WASHINGTON - Canada and the United States will announce Friday that the year-long dispute over protectionist Buy American provisions has finally been resolved, The Canadian Press has learned.
A source familiar with the negotiations suggested that Canada would be granted a Buy American exemption involving any contracts funded from what remains of the US$787-billion economic stimulus package passed by Congress last year.
The White House will make it clear to states and municipalities that Buy American requirements don't need to apply to Canadian companies, the source said. That would leave states and municipalities free to exempt Canadian manufacturers if they want to.
In return, Canadian provinces and municipalities will give the green light to American firms bidding on projects north of the border.
"The big question now is how quickly it will lock in for uncommitted U.S. stimulus money," one source said.
But others pointed out that even though the deal comes just two weeks before the deadline for spending the stimulus money, it's a significant development in contemporary Canada-U.S. relations. It means the U.S. is now recognizing that the two countries' economies are intricately linked.
Buy American has been a major trade irritant between the United States and Canada since Congress inserted the provisions in the American Recovery and Reinvestment Act a year ago. That legislation was aimed at pulling the U.S. out of a devastating recession.
Ottawa has complained that Canadian exporters are being excluded from bidding on projects under the stimulus package because of Buy American, which prevents foreign-made components from being used on infrastructure projects.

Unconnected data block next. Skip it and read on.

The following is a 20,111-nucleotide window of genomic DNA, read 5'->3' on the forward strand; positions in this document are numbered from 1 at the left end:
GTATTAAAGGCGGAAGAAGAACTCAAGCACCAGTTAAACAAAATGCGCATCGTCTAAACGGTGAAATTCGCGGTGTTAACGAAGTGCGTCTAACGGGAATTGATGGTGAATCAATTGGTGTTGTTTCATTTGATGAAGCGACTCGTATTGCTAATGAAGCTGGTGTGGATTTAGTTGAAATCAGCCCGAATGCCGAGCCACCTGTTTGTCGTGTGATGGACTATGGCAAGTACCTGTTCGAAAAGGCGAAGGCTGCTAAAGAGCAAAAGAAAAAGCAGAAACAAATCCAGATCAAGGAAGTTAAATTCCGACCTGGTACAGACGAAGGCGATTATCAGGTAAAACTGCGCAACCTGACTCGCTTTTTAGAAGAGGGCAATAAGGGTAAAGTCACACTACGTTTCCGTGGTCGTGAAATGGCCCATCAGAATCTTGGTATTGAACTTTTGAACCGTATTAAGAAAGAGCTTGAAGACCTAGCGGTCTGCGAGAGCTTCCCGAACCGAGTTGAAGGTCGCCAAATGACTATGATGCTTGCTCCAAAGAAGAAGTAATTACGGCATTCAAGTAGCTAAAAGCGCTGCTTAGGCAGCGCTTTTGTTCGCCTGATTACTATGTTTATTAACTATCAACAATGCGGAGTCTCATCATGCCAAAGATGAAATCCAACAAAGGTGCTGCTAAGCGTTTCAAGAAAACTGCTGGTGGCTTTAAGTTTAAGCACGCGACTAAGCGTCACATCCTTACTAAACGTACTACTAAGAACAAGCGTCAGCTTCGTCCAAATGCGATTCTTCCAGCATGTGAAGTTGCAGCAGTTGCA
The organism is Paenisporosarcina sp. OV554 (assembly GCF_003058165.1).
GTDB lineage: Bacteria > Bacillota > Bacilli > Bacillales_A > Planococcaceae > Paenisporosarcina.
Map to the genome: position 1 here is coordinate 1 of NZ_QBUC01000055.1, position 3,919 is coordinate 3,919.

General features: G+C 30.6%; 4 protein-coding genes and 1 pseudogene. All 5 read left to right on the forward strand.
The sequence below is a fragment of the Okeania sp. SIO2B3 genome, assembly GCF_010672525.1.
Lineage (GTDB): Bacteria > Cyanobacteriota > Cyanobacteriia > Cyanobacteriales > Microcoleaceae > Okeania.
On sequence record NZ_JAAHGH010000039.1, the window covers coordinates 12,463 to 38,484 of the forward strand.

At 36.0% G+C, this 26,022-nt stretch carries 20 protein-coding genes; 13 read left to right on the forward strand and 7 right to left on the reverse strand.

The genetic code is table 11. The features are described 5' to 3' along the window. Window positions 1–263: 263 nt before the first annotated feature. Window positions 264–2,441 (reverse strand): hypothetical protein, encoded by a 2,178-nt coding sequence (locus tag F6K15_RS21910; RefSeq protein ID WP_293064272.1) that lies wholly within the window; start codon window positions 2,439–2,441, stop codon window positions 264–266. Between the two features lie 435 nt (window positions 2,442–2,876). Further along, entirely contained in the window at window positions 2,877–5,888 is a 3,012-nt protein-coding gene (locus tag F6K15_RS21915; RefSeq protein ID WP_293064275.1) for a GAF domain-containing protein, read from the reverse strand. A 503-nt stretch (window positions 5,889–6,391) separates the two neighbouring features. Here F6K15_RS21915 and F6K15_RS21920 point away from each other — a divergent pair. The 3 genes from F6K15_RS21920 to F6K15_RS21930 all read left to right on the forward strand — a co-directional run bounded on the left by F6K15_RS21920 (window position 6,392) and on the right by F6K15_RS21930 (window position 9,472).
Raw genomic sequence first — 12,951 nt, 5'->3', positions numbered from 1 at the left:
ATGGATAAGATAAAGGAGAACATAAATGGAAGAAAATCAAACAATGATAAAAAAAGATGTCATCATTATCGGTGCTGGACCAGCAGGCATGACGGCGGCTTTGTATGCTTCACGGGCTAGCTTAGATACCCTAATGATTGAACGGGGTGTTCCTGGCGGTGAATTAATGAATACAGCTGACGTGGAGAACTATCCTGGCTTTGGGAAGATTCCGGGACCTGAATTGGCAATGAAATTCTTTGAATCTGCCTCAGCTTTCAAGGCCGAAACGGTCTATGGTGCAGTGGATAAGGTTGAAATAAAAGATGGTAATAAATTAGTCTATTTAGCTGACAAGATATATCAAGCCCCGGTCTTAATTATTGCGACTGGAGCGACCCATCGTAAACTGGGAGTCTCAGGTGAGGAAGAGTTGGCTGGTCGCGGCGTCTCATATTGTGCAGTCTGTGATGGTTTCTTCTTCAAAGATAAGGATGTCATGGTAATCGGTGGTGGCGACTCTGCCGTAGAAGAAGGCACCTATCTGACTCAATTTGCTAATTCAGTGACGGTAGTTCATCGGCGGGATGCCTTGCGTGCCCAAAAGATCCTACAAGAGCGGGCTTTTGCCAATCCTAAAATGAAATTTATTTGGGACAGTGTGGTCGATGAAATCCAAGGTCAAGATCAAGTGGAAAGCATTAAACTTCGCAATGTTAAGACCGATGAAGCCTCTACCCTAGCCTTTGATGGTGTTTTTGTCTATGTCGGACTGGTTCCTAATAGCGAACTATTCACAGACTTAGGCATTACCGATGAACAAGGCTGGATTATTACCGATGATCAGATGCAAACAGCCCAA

Since last fall, Canada has been seeking an exemption from the provisions, arguing that American and Canadian supply chains are so intertwined that the measures are hurting businesses on both sides of the border. Prime Minister Stephen Harper and Gary Doer, Canada's ambassador to the U.S., even took their complaints directly to President Barack Obama.
The U.S. Chamber of Commerce and several blue-chip American corporations have also long railed against Buy American.
Canadian municipalities had threatened Buy Canadian retaliation against the U.S., but that course of action was put on hold as the talks dragged on.
It was unclear Thursday what the impending Buy American deal would mean to future U.S. laws, although there's hope it will serve as a precedent. There are Buy American provisions in a mammoth jobs bill that's currently winding its way through Congress, and similar measures are expected to pop up in other pieces of legislation in the weeks and months ahead.
Word of the breakthrough came just hours before U.S. Commerce Secretary Gary Locke explained how the White House planned to double exports in the next five years.
Canada-U.S. trade experts had questioned how it's possible for Americans to drastically increase exports to global markets while shutting countries out of the U.S. with Buy American and other protectionist trade provisions.
But President Barack Obama made the five-year pledge in his recent state of the union address. His National Export Initiative is targeting three areas: expanding trade advocacy, improving access to credit especially for small and medium-sized businesses and strictly enforcing international trade laws.
"The United States is committed to a rules-based trading system where the American people - and the Congress - can feel confident that when we sign an agreement that gives foreign countries the privilege of free and fair access to our domestic market, we are treated the same," Locke told a news conference on Thursday.